I am very interested in what makes a high performance project team. I don’t have all the answers to this topic, and I am really interested in other people’s views. This article contains some of my views of what helps. I hope it encourages you to share yours.
Read any guide to project management, or have a discussion on project management processes, and there is normally one important assumption that is taken for granted. Your work as project manager starts at the beginning of the project. Unfortunately, this is not always the situation.
Last week I posted an article discussing the challenges and possible approaches to managing consultants on project teams. But what if it is you who wants to be the consultant? This week I look at the other side of the coin and discuss the approach to becoming a consultant.
I am often asked about management consultants as it something I profess to be, and is something I have talked and written about. This article is the first in a pair about the consulting profession. This first article suggests ways to manage any management consultants on your project teams. In the second I will look at it from the other direction and discuss how people go about becoming consultants and what it means.
If you are someone who has read management textbooks for a long time then you will have noticed, over the last few decades, the increasing emphasis on leadership skills. Successful businesses are presented as those that have great leaders. In contrast, unsuccessful businesses are often presented as those without a vision or without bold leaders.
Two of the biggest recent trends in management have been Six Sigma and Lean. These were originally separate approaches, but they are often conflated nowadays into Lean Six Sigma. In this article I treat them as one discipline, although each brings different tools, areas of focus and value.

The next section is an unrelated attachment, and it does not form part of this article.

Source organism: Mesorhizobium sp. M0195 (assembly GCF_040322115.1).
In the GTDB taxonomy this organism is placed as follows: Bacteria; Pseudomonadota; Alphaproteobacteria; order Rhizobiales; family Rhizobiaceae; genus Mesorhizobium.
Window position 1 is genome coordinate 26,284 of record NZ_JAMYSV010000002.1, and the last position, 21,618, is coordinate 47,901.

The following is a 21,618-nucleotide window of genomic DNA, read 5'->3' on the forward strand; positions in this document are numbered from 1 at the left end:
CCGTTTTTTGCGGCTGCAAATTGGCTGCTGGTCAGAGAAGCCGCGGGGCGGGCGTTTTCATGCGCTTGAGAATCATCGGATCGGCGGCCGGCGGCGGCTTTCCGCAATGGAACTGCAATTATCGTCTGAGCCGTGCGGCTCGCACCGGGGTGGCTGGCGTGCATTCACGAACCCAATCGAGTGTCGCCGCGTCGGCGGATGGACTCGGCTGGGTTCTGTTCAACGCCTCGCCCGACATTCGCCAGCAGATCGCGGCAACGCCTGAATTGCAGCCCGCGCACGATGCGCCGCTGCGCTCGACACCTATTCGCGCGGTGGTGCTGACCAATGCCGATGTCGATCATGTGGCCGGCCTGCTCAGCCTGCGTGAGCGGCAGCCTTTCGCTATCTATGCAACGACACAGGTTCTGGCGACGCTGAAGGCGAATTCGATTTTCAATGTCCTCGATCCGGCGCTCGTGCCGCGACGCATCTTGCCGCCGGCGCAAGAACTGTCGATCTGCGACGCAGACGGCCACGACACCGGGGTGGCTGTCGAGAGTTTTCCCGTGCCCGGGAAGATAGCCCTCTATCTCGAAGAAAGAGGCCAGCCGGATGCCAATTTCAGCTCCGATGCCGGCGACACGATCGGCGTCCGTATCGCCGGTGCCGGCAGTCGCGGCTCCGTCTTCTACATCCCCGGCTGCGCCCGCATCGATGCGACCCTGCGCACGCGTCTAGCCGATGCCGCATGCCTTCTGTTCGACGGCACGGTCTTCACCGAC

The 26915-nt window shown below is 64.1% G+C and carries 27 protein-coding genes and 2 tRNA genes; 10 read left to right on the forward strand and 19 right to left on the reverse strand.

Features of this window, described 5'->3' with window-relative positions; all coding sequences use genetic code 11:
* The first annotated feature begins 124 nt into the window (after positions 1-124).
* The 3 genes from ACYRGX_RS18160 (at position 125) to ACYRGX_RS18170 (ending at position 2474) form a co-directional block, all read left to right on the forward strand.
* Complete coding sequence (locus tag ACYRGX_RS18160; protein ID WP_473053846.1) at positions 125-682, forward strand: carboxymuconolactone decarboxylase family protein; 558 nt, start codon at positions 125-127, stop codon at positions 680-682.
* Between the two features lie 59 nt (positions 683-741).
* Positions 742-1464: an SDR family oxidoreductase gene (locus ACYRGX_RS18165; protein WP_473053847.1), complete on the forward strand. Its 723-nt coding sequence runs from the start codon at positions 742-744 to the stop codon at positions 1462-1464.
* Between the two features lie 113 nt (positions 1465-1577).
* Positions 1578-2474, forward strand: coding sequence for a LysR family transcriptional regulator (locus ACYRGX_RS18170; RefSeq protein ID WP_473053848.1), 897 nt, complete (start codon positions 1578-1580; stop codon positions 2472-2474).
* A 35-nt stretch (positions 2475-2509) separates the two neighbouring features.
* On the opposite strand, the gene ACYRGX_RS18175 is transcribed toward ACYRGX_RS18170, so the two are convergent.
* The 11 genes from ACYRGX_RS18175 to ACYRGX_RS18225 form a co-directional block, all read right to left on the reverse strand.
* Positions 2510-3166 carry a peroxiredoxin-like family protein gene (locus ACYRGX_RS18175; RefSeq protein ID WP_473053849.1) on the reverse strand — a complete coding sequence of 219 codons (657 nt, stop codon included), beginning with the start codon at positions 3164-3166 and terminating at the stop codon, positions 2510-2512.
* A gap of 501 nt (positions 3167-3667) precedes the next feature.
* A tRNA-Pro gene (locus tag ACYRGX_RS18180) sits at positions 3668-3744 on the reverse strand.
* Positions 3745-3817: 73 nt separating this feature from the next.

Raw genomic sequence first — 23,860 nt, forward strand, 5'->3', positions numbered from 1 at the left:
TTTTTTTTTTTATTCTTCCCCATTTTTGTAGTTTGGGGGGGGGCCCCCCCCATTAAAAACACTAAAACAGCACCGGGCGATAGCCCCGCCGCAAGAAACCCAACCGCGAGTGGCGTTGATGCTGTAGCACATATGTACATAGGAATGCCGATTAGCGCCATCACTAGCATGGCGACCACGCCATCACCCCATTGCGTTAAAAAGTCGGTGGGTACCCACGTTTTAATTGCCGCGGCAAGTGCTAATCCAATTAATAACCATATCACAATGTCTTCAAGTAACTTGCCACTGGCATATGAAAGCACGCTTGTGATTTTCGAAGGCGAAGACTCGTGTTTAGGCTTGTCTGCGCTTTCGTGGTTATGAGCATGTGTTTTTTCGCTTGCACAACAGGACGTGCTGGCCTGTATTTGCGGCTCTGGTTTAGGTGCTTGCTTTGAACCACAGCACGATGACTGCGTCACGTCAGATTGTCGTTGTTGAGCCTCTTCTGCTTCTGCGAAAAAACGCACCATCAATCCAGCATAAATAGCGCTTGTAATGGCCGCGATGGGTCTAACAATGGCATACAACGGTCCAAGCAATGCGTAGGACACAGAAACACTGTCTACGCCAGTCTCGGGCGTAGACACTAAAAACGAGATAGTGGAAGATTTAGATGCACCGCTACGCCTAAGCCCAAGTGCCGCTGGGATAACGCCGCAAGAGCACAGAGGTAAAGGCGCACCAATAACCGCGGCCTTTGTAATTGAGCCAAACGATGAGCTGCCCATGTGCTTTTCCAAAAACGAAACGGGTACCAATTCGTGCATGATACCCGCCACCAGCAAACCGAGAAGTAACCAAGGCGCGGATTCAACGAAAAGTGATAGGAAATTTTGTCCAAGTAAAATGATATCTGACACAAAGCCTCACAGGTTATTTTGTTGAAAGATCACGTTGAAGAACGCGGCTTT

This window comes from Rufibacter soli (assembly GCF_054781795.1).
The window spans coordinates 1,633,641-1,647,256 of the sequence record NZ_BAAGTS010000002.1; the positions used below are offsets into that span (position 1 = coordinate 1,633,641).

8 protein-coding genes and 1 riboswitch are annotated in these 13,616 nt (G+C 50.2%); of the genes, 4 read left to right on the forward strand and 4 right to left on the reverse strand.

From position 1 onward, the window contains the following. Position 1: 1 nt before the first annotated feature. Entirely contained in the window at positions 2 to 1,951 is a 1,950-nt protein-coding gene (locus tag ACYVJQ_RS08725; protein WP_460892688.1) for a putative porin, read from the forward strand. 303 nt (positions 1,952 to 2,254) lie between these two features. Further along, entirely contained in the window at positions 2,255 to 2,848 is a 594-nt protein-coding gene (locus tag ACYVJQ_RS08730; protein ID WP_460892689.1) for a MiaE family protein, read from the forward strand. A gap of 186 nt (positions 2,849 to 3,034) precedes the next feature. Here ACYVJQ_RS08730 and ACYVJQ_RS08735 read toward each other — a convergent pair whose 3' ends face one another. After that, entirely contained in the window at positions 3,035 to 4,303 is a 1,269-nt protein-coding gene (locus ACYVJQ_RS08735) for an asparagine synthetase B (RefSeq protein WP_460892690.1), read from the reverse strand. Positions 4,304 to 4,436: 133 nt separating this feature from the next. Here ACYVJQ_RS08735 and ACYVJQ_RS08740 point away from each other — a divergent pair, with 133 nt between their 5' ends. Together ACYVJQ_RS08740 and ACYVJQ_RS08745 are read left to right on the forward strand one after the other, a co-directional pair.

In this article, I want to share some of my experiences of developing new products. I have been involved in several projects to launch new products, and a few to start new businesses. But I’m writing this as much for a general lesson I have learnt from those projects, as to discuss detailed lessons about product development.
At all times, but especially in tough times like present, successful project managers are those who skills are relevant to their customer’s needs. This is especially true when it comes to changing your role.
There are many ways to structure organisations. This variety may be one of the causes of that on-going pain for many employees: reorganisations.
I recently wrote a piece for on helping your sponsor to be a better project sponsor. I wanted to follow this up by giving my views on the role of the project sponsor. I will argue in this article that the role of the sponsor depends on the situation and the people involved.